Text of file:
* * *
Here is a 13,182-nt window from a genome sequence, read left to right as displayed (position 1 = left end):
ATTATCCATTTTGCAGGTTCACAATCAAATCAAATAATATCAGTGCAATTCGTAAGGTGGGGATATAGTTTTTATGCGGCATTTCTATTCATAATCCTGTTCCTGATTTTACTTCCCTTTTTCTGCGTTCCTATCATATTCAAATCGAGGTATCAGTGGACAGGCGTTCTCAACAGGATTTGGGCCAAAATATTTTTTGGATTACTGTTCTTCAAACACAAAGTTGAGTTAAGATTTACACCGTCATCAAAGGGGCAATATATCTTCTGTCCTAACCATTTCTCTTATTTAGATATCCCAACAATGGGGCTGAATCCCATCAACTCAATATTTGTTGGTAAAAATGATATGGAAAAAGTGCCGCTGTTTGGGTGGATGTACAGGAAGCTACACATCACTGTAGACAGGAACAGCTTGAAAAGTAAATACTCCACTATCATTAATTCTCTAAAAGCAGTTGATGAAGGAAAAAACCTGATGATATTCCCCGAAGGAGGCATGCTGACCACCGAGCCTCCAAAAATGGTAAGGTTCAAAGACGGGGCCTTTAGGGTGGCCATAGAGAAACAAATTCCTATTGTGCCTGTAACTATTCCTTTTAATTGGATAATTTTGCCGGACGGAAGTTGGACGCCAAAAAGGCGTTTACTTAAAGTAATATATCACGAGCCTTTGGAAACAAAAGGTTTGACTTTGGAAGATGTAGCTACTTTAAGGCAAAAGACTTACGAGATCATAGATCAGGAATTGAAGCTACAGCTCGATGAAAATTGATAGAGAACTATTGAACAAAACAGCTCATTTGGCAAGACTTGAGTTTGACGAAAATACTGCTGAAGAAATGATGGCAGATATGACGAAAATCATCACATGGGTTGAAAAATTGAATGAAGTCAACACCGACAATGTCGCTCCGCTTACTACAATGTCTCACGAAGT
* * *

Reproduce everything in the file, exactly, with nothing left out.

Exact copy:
Here is a 13,182-nt window from a genome sequence, read left to right as displayed (position 1 = left end):
ATTATCCATTTTGCAGGTTCACAATCAAATCAAATAATATCAGTGCAATTCGTAAGGTGGGGATATAGTTTTTATGCGGCATTTCTATTCATAATCCTGTTCCTGATTTTACTTCCCTTTTTCTGCGTTCCTATCATATTCAAATCGAGGTATCAGTGGACAGGCGTTCTCAACAGGATTTGGGCCAAAATATTTTTTGGATTACTGTTCTTCAAACACAAAGTTGAGTTAAGATTTACACCGTCATCAAAGGGGCAATATATCTTCTGTCCTAACCATTTCTCTTATTTAGATATCCCAACAATGGGGCTGAATCCCATCAACTCAATATTTGTTGGTAAAAATGATATGGAAAAAGTGCCGCTGTTTGGGTGGATGTACAGGAAGCTACACATCACTGTAGACAGGAACAGCTTGAAAAGTAAATACTCCACTATCATTAATTCTCTAAAAGCAGTTGATGAAGGAAAAAACCTGATGATATTCCCCGAAGGAGGCATGCTGACCACCGAGCCTCCAAAAATGGTAAGGTTCAAAGACGGGGCCTTTAGGGTGGCCATAGAGAAACAAATTCCTATTGTGCCTGTAACTATTCCTTTTAATTGGATAATTTTGCCGGACGGAAGTTGGACGCCAAAAAGGCGTTTACTTAAAGTAATATATCACGAGCCTTTGGAAACAAAAGGTTTGACTTTGGAAGATGTAGCTACTTTAAGGCAAAAGACTTACGAGATCATAGATCAGGAATTGAAGCTACAGCTCGATGAAAATTGATAGAGAACTATTGAACAAAACAGCTCATTTGGCAAGACTTGAGTTTGACGAAAATACTGCTGAAGAAATGATGGCAGATATGACGAAAATCATCACATGGGTTGAAAAATTGAATGAAGTCAACACCGACAATGTCGCTCCGCTTACTACAATGTCTCACGAAGT